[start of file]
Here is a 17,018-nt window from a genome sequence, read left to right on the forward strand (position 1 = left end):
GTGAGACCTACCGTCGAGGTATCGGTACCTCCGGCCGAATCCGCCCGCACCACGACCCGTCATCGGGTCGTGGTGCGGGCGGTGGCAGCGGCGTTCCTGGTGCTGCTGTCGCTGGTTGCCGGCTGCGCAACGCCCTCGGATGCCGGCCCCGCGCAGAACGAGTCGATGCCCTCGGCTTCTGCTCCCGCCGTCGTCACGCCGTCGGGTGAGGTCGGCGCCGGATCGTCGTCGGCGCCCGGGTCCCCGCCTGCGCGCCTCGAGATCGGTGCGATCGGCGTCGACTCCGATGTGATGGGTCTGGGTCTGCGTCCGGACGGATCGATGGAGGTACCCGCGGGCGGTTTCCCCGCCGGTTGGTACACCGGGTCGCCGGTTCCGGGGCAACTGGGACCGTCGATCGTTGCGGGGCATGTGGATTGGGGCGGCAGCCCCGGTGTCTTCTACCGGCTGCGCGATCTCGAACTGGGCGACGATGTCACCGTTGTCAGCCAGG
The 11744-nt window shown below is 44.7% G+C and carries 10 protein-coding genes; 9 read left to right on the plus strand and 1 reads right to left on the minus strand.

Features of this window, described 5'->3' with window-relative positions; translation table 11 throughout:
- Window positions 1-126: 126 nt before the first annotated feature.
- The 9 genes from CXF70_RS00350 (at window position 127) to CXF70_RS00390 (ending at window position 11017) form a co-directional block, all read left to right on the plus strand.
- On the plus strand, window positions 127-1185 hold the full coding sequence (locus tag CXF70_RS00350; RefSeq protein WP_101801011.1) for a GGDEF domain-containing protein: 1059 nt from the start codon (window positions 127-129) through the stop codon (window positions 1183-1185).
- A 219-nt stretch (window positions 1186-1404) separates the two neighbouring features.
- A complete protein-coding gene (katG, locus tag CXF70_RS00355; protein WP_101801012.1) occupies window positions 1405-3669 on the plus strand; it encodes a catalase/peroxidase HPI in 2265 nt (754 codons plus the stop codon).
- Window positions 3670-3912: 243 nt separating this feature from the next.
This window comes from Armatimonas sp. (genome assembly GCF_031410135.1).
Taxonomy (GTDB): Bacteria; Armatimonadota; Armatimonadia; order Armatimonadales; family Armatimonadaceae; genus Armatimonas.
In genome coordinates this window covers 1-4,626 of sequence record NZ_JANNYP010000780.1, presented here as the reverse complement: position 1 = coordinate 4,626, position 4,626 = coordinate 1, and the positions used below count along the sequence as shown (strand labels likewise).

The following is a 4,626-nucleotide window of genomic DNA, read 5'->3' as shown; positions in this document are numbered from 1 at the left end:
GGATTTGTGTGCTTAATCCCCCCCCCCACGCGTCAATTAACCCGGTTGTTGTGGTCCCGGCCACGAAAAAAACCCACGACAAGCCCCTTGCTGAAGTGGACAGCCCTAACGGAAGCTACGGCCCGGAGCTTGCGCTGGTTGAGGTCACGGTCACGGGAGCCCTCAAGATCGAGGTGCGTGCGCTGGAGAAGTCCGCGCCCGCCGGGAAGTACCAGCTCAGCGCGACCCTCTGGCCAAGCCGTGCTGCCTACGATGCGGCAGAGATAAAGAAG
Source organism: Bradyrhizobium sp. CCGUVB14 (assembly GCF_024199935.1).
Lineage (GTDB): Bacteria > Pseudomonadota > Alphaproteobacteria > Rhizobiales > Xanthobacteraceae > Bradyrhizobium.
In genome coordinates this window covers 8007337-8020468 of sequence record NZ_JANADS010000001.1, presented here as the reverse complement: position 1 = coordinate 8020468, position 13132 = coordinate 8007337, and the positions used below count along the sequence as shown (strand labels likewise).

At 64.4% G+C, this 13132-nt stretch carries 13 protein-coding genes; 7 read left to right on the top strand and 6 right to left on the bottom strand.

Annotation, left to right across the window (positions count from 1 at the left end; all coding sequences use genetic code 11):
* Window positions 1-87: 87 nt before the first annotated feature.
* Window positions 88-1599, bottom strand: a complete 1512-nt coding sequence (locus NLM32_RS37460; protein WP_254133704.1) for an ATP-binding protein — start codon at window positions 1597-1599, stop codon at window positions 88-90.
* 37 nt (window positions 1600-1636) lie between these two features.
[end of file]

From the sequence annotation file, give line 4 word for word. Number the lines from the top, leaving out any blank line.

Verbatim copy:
Features of this window, described 5'->3' with window-relative positions; translation table 11 throughout: